The entertainment industry is anticipating -- as early as tomorrow -- a decision in the “MGM v Grokster” case. This is a case about whether or not those businesses creating and promoting P2P software for file-sharing are liable for the infringements of copyright made by the users on their networks.
This is a big case with lots of money poured into it from all sides. It is said that the Supreme Court’s decision will be one of the most important copyright cases ever on the books. I think it has all the makings of being famous for another reason. Because while the victory of whoever wins maybe important psychologically, it just won’t really matter in the marketplace.
I was Chairman and CEO of the RIAA when we developed the case almost five years ago. Suffice to say it was a frustrating time. Napster had been shut down rather than be licensed by the record companies and here were a whole group of new services that specifically avoided the legal frailties that Napster demonstrated in court. I thought that there was a need for a legal ruling at the time, but I also expected so much progress in the marketplace.
So why won’t this case matter now in the marketplace? Because by now SEVERAL HUNDRED MILLION copies of this software that the entertainment industry would like to vanquish have been downloaded to individual computers around the world. They go by names like Grokser, Morpheus, Limewire, eDonkey, Bit Torrent, Kazaa, etc.) And each time, there is a successful enforcement or a new way to catch the developers with copyright liability, they reinvent themselves and generate another two or three year court proceeding. And now, a majority of them are hosted outside the United States. There is no court ruling whose enforcement can keep up with this. Sure, it might affect some venture capitalist deciding where to put money for a product. But none of these services since Napster have required venture money. They grow organically, because they are serving a still unserved desire. Do people like free content, sure, but they also like content. All the stuff - when they want it - to feel like free even if it might not be free.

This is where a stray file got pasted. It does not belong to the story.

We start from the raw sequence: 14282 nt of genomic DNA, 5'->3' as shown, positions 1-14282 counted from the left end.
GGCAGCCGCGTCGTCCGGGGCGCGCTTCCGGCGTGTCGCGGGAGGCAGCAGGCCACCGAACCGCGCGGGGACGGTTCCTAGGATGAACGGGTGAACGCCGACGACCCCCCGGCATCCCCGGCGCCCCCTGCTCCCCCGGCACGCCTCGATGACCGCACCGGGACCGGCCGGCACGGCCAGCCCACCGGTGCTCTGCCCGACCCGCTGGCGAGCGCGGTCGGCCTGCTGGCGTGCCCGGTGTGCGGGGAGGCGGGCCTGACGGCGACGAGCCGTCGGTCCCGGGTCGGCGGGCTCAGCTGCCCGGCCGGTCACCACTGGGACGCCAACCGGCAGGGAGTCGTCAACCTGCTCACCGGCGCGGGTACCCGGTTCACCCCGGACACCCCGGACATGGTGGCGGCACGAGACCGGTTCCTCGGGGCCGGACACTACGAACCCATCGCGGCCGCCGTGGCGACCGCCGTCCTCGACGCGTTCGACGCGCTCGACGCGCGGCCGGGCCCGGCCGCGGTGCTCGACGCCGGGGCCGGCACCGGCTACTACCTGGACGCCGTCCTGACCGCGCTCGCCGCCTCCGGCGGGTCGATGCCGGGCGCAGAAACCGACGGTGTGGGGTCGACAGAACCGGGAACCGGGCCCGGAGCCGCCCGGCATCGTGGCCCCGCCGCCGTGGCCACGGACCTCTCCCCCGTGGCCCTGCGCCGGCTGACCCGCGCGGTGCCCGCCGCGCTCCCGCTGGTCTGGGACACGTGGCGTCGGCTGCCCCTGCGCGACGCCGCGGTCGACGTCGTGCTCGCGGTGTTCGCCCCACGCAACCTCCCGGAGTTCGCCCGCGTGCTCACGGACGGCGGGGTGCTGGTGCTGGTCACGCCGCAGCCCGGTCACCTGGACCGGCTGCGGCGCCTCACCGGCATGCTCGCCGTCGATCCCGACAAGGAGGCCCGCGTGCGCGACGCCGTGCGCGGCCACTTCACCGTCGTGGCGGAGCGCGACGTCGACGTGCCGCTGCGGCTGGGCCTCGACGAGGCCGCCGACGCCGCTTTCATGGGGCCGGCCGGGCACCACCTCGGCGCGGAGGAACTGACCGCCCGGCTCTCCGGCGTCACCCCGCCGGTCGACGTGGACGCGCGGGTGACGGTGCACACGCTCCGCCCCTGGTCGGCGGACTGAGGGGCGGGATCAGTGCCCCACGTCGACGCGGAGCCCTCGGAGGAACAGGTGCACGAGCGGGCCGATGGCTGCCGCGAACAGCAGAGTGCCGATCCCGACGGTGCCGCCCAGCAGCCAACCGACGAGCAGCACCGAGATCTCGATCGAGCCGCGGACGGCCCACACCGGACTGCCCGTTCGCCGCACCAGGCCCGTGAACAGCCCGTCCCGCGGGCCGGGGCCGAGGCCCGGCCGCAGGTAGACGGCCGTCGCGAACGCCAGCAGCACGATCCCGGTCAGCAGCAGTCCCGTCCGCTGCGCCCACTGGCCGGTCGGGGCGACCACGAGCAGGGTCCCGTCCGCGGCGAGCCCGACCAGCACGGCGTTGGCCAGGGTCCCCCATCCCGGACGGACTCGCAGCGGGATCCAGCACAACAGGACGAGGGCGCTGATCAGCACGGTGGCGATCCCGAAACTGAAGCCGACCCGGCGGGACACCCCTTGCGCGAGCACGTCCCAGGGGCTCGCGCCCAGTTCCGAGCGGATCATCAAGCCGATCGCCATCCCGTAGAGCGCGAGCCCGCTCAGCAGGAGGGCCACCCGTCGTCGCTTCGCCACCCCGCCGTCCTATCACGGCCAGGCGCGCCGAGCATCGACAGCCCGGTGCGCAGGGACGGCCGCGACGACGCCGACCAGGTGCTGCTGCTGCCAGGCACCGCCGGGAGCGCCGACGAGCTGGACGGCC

What about the consumer you say? Oh yeah, us. Well, what the consumer wants has been ignored far too often by both of these sides. The technology industry makes money from hardware and software innovation. They have seen that with enough “innovation” their consumers can get all the content they want for free without it really being the tech industry’s problem to worry about the investment required to make that content. And those that do try to find common ground and acknowledge that there can be good guys and bad guys in their business as well, get so quickly attacked by their own that they withdraw. And the entertainment industry is still far too often spending time comparing the profit margins and risk of new ideas to an earlier time when the world was less digital.
So here is the crux of the problem. These services have traffic at a rate 40 to 50 times the traffic of legitimate sites. Yet, the amount of time and money wasted on besting the game by the entertainment and techonolgy industries is huge. This volume needs to be embraced and managed becasue it cannot be vanquished. And a tone must be set that allows future innovation to stimulate negotiation and not just confrontation.